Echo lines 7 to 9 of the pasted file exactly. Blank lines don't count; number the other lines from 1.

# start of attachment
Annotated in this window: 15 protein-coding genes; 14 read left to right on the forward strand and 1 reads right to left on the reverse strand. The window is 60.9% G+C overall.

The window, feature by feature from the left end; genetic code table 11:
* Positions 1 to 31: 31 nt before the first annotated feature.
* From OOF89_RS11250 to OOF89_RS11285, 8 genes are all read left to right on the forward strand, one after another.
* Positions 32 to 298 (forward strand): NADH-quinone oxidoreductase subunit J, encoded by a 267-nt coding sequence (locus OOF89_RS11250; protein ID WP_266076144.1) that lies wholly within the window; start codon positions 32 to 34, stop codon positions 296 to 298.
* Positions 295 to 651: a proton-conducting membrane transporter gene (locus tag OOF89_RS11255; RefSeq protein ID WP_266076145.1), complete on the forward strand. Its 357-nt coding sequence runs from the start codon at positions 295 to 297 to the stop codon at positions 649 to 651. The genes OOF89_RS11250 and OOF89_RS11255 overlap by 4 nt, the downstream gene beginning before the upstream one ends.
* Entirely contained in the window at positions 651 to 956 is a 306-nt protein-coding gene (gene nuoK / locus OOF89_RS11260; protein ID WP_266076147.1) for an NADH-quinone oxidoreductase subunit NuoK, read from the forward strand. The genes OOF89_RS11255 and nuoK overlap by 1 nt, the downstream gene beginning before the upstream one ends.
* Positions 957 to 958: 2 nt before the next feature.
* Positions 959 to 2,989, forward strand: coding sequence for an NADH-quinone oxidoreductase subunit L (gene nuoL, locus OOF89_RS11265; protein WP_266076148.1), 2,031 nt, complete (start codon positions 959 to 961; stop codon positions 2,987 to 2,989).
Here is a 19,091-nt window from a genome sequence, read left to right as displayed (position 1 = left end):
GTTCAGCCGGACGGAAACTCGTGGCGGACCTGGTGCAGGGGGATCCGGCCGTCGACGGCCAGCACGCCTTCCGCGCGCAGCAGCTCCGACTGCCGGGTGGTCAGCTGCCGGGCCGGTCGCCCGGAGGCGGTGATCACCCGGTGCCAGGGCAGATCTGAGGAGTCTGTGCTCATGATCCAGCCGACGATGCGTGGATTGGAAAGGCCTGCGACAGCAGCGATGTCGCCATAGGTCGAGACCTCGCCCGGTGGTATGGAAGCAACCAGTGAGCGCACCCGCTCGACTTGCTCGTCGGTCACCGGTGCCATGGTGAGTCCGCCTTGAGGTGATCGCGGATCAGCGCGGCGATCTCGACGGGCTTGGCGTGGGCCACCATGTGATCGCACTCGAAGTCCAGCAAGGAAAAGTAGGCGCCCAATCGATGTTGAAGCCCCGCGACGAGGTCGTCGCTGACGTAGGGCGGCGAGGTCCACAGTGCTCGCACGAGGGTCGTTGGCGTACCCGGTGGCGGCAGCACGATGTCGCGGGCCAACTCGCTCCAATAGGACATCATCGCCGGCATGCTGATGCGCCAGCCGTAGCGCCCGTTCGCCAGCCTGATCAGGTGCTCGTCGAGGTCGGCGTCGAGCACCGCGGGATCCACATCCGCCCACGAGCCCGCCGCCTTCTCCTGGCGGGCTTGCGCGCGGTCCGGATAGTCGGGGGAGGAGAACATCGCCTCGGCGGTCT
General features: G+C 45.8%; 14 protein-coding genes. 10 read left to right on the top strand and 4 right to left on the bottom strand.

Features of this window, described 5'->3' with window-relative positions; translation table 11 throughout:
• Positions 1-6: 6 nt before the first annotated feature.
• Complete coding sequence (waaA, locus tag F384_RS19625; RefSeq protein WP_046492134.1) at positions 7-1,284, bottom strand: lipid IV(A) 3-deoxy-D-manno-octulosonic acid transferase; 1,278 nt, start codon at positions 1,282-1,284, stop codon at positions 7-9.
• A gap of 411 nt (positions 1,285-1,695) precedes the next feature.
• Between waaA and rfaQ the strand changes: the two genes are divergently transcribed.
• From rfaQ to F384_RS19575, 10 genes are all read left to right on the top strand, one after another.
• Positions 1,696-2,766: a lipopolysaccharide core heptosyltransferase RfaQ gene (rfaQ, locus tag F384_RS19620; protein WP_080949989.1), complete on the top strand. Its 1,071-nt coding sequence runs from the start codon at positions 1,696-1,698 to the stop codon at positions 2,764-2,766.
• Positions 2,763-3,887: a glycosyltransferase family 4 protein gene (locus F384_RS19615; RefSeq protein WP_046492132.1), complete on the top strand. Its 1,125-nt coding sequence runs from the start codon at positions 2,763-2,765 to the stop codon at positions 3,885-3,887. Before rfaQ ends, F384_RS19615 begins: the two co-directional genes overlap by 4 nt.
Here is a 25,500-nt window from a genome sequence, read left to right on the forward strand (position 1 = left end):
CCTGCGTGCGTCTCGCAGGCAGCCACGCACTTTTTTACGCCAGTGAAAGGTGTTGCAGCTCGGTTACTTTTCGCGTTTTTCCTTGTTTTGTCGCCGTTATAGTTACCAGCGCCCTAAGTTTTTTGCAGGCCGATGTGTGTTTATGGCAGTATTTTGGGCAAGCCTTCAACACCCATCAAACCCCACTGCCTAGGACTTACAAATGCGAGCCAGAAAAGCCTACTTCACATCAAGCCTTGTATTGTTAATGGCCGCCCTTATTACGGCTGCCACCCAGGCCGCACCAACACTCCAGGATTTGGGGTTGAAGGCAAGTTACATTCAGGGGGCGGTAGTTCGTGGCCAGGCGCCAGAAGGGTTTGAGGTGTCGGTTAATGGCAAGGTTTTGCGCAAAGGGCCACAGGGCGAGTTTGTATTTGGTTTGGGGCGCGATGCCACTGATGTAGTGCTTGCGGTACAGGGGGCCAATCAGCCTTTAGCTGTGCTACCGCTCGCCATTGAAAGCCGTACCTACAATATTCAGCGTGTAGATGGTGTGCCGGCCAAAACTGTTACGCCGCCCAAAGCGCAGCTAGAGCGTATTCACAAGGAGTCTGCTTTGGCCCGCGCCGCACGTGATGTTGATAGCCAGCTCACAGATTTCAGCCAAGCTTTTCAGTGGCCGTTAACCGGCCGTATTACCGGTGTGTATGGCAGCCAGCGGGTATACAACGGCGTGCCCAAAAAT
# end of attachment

* Entirely contained in the window at positions 651 to 956 is a 306-nt protein-coding gene (gene nuoK / locus OOF89_RS11260; protein ID WP_266076147.1) for an NADH-quinone oxidoreductase subunit NuoK, read from the forward strand. The genes OOF89_RS11255 and nuoK overlap by 1 nt, the downstream gene beginning before the upstream one ends.
* Positions 957 to 958: 2 nt before the next feature.
* Positions 959 to 2,989, forward strand: coding sequence for an NADH-quinone oxidoreductase subunit L (gene nuoL, locus OOF89_RS11265; protein WP_266076148.1), 2,031 nt, complete (start codon positions 959 to 961; stop codon positions 2,987 to 2,989).